Meteorites blasted off Mars have provided indications of the early Martian atmosphere, including signs of how its differences with that of the early Earth emerged.
When large asteroids strike a planet they can blast rocks off the surface hard enough to achieve escape velocity. The smaller the planet the more likely this is to occur, so quite a few objects have lifted off Mars over its lifetime, and some eventually make it to Earth and survive entry into our solar system. So far 69 meteorites have been found that are believed to have come from Mars
Past analysis of some of these has triggered controversial claims about water and even life on Mars. While these remain in dispute Curiosity confirmed last year which asteroids are actually of Martian origin.
Now the largest study ever conducted on Martian meteorites, taking in 40 of them, has been published in Nature. The authors concluded that sulfur was incorporated into Martian magma in very different ways to on the early Earth, suggesting the atmospheric chemistry of the two planets was quite distinct, even before abundant life transformed the gas shroud around the third rock from the sun.
The use of so many asteroids allows us a longitudinal insight into Mars' evolution. The senior example is 4.1 billion years old, while the youngest are a mere 200-500 million years old.
Mars has a lot of sulfur; one theory holds that sulfur dioxide, probably of volcanic origin, warmed Mars in its early years enough to allow liquid water to exist at the surface. This would explain how Mars could once have been warm enough to allow water, despite the sun at the time having put out less heat than it does today, and there being no sign of the limestone deposits we would expect if there was a runaway greenhouse effect based on carbon dioxide. On Earth sulfur dioxide has a net cooling effect, as it condenses to aerosols that reflect more light than is trapped as heat, but the different circumstances on Mars at the time would have created the opposite effect.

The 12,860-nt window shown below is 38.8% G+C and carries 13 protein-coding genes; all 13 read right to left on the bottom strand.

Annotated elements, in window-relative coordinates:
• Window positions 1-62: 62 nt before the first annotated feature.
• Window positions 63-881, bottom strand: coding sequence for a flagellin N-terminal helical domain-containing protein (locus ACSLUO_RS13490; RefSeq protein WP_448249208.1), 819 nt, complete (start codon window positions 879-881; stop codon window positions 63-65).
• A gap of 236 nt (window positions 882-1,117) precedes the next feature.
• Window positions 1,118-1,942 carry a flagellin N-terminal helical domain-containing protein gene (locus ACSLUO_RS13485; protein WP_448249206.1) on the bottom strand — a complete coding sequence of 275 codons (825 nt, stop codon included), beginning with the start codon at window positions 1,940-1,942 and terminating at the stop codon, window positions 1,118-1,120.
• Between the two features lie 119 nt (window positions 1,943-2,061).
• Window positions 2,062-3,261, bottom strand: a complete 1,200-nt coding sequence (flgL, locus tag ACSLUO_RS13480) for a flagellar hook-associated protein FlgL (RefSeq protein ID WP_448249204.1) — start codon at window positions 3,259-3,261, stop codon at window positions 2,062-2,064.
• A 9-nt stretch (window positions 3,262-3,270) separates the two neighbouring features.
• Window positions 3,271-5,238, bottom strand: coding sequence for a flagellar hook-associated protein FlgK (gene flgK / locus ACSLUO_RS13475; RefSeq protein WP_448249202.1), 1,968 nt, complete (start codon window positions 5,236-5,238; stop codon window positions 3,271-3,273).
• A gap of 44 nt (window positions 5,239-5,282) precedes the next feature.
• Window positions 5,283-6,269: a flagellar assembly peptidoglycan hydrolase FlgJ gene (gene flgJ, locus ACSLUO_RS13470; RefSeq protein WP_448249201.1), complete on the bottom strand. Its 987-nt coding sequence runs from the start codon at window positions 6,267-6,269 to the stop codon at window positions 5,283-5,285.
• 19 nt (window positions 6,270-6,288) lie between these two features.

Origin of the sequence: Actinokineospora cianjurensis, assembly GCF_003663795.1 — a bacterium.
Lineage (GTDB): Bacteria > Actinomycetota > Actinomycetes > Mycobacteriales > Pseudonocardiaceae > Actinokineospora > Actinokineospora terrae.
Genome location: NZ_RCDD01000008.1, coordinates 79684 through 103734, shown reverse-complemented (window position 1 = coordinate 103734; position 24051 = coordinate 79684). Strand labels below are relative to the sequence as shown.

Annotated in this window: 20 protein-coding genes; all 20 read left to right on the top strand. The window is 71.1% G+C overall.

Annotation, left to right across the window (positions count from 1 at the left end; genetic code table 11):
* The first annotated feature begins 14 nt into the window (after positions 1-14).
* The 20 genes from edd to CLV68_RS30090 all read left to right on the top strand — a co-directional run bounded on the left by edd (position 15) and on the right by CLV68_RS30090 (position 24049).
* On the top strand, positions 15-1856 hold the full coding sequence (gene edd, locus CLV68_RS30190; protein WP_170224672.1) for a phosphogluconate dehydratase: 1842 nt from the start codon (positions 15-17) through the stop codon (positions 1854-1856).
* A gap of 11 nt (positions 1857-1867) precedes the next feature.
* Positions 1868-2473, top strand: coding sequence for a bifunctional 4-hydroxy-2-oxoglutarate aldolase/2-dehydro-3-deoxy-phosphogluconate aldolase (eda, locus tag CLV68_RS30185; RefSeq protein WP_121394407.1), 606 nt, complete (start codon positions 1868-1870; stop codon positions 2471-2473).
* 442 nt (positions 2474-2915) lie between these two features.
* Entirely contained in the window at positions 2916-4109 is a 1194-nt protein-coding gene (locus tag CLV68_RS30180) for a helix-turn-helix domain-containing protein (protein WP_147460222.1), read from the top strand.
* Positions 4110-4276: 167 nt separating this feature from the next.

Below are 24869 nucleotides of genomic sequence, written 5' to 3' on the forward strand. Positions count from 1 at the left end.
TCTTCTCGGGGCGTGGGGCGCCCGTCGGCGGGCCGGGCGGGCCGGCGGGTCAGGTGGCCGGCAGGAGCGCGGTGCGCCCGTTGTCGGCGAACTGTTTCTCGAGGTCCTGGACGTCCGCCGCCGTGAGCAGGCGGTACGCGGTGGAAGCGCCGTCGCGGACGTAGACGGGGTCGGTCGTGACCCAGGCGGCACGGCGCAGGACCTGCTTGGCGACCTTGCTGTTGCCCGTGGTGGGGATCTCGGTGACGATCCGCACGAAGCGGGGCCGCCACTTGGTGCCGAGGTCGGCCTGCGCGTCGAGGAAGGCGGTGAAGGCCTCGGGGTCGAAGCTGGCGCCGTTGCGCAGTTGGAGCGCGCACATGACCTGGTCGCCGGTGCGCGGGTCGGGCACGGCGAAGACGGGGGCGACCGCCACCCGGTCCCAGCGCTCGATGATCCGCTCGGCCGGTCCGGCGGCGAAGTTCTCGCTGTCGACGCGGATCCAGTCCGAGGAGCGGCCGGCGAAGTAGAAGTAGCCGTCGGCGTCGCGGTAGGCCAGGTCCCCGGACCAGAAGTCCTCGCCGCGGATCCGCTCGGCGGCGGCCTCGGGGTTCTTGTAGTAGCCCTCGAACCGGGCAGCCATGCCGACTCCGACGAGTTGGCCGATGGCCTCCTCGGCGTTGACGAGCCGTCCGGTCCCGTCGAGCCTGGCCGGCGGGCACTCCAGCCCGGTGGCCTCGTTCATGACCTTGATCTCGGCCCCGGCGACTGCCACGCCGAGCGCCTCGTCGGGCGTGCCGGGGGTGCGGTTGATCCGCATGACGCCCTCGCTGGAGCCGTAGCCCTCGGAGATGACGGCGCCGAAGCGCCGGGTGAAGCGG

By comparing the different sulfur isotopes incorporated into the rock, Dr Heather Franz of the University of Maryland was able to confirm that some of the sulfur in the meteorites had been in the Martian atmosphere before being deposited on rocks and incorporated into magma when nearby volcanoes erupted. However, the chemical reactions the sulfur had been through while in the atmosphere were different from those occurring on Earth at the same time, suggesting Mars had already lost most of its initial gasses.
"Climate models show that a moderate abundance of sulfur dioxide in the atmosphere after volcanic episodes, which have occurred throughout Mars' history, could have produced a warming effect which may have allowed liquid water to exist at the surface for extended periods," Franz said. "Our measurements of sulfur in Martian meteorites narrow the range of possible atmospheric compositions, since the pattern of isotopes that we observe points to a distinctive type of photochemical activity on Mars, different from that on early Earth."
The study provides mixed news on the burning question of life on Mars. Microorganisms on Earth process sulfur isotopes in ways that leave a distinct signature, and none of the Martian asteroids show similar signs. One the plus side, however, Franz's findings help explain how water could have existed on Mars, perhaps for substantial periods of time. In the light of other evidence to the contrary, the idea that Mars was wet enough for long enough for life to evolve helps keep hope alive.